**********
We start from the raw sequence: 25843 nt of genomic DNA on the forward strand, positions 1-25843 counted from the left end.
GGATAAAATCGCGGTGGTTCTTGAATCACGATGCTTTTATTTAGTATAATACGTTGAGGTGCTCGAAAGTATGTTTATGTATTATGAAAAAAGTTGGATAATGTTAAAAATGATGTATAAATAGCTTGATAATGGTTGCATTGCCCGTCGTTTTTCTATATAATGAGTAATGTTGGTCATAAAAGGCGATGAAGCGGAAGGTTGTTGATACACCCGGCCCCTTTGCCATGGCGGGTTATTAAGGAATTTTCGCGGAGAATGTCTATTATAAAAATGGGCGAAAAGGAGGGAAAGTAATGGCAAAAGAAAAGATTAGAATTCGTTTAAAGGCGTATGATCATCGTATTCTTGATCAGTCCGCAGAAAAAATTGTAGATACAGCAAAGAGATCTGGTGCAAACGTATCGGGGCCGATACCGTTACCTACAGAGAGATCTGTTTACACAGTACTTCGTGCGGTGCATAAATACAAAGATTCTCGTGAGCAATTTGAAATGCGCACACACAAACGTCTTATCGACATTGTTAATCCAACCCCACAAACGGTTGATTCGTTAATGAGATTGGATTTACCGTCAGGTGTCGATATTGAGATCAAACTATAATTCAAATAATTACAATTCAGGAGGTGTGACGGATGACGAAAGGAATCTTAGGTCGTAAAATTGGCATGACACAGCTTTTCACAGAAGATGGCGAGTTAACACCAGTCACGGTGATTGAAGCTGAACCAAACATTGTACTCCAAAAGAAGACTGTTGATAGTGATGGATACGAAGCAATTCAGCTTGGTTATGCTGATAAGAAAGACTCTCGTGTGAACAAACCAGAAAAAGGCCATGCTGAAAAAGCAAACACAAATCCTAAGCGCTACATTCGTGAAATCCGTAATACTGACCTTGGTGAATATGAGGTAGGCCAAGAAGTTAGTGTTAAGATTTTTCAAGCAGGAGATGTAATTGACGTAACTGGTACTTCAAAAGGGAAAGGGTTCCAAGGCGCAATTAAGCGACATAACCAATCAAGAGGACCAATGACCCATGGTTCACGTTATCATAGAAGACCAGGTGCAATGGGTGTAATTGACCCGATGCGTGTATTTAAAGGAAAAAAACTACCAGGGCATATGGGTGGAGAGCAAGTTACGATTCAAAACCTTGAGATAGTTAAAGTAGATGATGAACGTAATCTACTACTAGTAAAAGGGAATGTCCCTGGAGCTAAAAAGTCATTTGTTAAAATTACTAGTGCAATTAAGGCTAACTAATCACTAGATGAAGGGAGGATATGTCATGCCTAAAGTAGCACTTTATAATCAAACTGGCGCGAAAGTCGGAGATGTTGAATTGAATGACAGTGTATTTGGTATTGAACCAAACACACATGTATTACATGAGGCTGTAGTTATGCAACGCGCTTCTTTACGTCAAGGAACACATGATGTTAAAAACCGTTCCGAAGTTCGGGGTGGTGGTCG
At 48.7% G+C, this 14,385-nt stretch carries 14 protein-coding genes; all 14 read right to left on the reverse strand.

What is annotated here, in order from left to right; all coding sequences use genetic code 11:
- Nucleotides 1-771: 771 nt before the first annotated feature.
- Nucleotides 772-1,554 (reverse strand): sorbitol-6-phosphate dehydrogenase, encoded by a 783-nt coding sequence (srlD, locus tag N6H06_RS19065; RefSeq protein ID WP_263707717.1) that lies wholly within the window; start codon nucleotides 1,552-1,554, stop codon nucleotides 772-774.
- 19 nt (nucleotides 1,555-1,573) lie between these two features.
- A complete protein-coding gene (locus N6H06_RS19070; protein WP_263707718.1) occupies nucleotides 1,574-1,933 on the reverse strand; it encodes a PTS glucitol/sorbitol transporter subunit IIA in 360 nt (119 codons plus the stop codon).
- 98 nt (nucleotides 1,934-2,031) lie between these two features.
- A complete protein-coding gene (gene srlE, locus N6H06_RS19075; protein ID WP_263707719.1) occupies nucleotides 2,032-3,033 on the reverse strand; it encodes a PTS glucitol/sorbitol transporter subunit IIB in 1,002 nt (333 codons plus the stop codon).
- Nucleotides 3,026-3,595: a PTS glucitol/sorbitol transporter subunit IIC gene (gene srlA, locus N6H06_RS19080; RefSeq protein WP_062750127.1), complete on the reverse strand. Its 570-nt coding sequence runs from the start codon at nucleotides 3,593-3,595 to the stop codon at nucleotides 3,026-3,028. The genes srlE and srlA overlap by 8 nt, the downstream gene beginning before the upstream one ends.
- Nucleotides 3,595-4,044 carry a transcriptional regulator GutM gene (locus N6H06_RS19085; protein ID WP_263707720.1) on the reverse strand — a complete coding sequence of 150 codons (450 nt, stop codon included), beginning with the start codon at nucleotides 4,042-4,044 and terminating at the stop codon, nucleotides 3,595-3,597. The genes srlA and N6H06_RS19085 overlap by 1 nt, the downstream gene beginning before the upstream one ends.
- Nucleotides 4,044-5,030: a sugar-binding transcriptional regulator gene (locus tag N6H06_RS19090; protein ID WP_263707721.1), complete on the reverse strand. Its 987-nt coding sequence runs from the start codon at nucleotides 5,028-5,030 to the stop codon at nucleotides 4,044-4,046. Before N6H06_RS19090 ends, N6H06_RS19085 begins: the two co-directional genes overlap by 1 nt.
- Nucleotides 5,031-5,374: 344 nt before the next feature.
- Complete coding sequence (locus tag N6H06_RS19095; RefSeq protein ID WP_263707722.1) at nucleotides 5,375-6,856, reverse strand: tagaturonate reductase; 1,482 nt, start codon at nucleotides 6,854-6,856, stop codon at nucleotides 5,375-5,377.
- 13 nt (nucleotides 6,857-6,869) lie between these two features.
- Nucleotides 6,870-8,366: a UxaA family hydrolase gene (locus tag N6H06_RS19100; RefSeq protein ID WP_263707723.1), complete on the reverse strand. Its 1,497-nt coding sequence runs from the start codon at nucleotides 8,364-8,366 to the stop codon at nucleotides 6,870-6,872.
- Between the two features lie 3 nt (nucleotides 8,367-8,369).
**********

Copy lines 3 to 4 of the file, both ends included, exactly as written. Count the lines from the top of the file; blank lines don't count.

At 48.7% G+C, this 14,385-nt stretch carries 14 protein-coding genes; all 14 read right to left on the reverse strand.

What is annotated here, in order from left to right; all coding sequences use genetic code 11: